1)    Sharing strengths and weaknesses. Carve out some time to get together to work on your relationship. Yes, relationships do require work! So make the time to get together and during this first meeting share what you believe are the top 3 strengths in the relationship. Then allow the other person to share what they see as the top 3 strengths of your relationship. Each must listen until they understand what the other is describing.

Next move on to the bottom 3 weaknesses in your relationship and then allow the other person to share their 3 weaknesses. You will be amazed at how just sharing those top 3 and worst 3 will open up communication. Then devise a plan to build on the strengths and improve the weaknesses.

2)    Daily dose of communication. Commit to one another to at least a daily dose of communication. And not just talk on “how’s the weather?” Talk at least daily about your relationship – what’s working, what’s not, how you can help.

Here’s a great way to start: give each other a daily compliment. You would be surprised how many people I talk to or counsel with who never hear an encouraging word for weeks, sometimes months at a time. That’s just wrong! So start a revolution and give each other compliments – every day! You will be amazed at how those simple compliments begin to work their way into other relationships as well.

3)    Create your dream list. This third exercise is a bit tougher to do, so take your time. The results are absolutely amazing, though. Here’s how it works. Separately think about the relationship, search within for the top 1-2 things that if done by the other person would speak volumes to you and take the relationship to a higher level.  Then after an agreed upon time frame, get together and take turns discussing your dream list. Because you have differing personalities, come from different backgrounds, etc. you just might be surprised at the simple things the other person is looking for in the relationship. What may seem as almost nothing to you, could be a big deal to them and vice versa.

Let me share an example from my own life of how this might play out. My wife and I did this exercise several years ago between Christmas and the New Year. And one thing I discovered is that she likes it, and really appreciates it, when I make her a cup of coffee in the morning. You see, she equates that simple mocha latte with me thinking about her the entire time I’m brewing her cup of coffee – and is truly thankful when I take the time to do that for her. See, it can be the simple things that speak volumes to another.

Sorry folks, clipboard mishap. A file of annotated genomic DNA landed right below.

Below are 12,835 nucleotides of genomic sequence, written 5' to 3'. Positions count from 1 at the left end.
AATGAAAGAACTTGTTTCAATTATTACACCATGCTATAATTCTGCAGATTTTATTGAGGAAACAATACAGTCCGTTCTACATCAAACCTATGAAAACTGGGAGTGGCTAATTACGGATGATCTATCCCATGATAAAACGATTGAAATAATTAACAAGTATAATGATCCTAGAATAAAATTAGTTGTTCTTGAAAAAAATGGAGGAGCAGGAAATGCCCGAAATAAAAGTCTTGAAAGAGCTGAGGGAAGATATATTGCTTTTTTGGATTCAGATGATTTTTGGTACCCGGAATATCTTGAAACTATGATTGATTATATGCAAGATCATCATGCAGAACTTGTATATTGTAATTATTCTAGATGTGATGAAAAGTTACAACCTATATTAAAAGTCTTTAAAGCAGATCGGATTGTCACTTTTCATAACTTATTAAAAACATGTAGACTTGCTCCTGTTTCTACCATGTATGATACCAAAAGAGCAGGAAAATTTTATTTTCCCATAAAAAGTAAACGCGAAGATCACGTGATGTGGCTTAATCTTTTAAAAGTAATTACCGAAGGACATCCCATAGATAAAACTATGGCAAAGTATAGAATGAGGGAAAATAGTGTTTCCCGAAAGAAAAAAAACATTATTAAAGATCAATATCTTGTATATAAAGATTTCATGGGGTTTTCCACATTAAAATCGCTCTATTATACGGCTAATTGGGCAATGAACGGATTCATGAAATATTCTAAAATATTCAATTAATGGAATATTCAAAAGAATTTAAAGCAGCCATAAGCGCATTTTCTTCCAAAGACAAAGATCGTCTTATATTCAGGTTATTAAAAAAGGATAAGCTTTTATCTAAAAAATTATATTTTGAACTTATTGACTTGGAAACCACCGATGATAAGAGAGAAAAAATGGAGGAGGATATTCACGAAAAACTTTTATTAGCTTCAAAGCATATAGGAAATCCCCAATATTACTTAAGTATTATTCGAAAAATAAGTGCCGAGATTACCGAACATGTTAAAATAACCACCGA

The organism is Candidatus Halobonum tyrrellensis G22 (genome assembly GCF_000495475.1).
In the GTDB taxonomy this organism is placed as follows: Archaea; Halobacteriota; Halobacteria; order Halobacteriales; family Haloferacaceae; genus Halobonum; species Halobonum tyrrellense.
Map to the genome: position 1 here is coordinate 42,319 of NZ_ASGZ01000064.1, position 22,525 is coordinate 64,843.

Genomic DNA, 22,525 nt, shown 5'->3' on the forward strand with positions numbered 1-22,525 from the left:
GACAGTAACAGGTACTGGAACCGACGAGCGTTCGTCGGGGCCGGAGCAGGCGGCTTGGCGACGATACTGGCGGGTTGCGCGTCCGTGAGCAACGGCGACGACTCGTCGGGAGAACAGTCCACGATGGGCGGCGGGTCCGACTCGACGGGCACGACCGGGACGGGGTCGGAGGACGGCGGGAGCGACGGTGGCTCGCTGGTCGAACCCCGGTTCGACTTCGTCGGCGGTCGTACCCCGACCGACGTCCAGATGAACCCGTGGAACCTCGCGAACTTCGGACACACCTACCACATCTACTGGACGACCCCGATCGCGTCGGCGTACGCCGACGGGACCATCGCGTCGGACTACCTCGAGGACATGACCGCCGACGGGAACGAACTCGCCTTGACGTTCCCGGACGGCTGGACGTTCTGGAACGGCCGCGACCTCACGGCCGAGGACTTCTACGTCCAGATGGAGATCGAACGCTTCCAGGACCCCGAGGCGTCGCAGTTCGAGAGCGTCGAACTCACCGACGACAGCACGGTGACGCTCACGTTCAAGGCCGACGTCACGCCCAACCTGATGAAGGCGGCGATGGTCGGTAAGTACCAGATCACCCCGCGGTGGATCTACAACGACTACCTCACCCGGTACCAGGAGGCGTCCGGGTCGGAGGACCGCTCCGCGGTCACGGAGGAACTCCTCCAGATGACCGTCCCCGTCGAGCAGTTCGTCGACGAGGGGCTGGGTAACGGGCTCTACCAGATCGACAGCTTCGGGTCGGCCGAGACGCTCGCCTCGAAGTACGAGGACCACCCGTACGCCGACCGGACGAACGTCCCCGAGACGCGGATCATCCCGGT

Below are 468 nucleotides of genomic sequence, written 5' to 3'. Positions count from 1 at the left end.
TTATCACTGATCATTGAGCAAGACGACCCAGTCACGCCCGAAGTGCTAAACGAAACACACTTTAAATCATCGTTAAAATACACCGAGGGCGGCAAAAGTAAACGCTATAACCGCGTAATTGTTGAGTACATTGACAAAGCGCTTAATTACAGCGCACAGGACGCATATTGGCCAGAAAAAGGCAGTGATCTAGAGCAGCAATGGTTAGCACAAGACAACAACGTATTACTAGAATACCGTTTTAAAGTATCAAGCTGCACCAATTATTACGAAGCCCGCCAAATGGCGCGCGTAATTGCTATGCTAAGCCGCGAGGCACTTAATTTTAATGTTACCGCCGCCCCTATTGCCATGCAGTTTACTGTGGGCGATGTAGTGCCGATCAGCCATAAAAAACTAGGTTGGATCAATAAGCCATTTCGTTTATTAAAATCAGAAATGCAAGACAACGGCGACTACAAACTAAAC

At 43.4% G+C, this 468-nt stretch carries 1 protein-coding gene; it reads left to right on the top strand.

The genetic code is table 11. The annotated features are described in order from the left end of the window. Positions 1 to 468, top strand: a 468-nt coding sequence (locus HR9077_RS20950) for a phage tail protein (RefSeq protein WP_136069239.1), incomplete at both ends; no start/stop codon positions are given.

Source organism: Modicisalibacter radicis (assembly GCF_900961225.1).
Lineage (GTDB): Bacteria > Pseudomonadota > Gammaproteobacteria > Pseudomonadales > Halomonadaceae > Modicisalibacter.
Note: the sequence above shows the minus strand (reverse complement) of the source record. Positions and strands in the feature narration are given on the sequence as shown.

So there you have 3 tips for keeping the communication going in your relationships. Give them a try and let the other reads know how they are working for you.

Thanks for reading and come back again soon.

Too Busy to Hear

October 24, 2012 — Leave a comment

Over the past years I’ve done quite a bit of counseling with couples whose marriage is either ready to blow apart, has already blown apart, or something in between. I’ve also had the privilege to counsel with couples before their marriage as well. One thing stands out as a continual area that needs improvement or some adjusting – communication.

For years I’ve been telling people that one of the keys to a successful relationship – whether between spouses, friends, employee/employer/supervisor, teacher & student – communication is key for a solid relationship. For when the communication begins to fail, the relationship begins to fail as well.

I’ve also noticed that it’s very similar with the relationship we have with God. When the communication begins to fail the relationship becomes weak. So how do we communicate better with God? Well we begin with the basics – prayer and Bible study. Dallas Willard says, “through prayer we talk to God about what we’re working on together.” And through Bible study we get to hear what God has already said that can also apply to our lives today.

But just like any other relationship, we can allow ourselves to get so busy with everyday stuff that we really don’t listen nor do we take the time to talk to those we’re in relationships with. When that happens, we’re too busy. Relationship can begin to fail all around us until we open our eyes to what is happening.

So let me ask you: Where, when, and how has God tapped you on the shoulder—but you missed it because you were too busy or distracted to listen?

It can happen innocently enough throughout our day-to-day busy schedules.

What do you do to ensure that you’re neither too busy nor too distracted?

With apologies to Led Zeppelin

I can hear the younger generations – “Who?”

You might be familiar with the book, Men Are from Mars, Women Are from Venusby John Gray. You might not. Anyway, he makes some great points about the differences between men and women. There are times when it seems as though we are from different planets and are NOT speaking the same language at all! But that doesn’t only happen between men and women.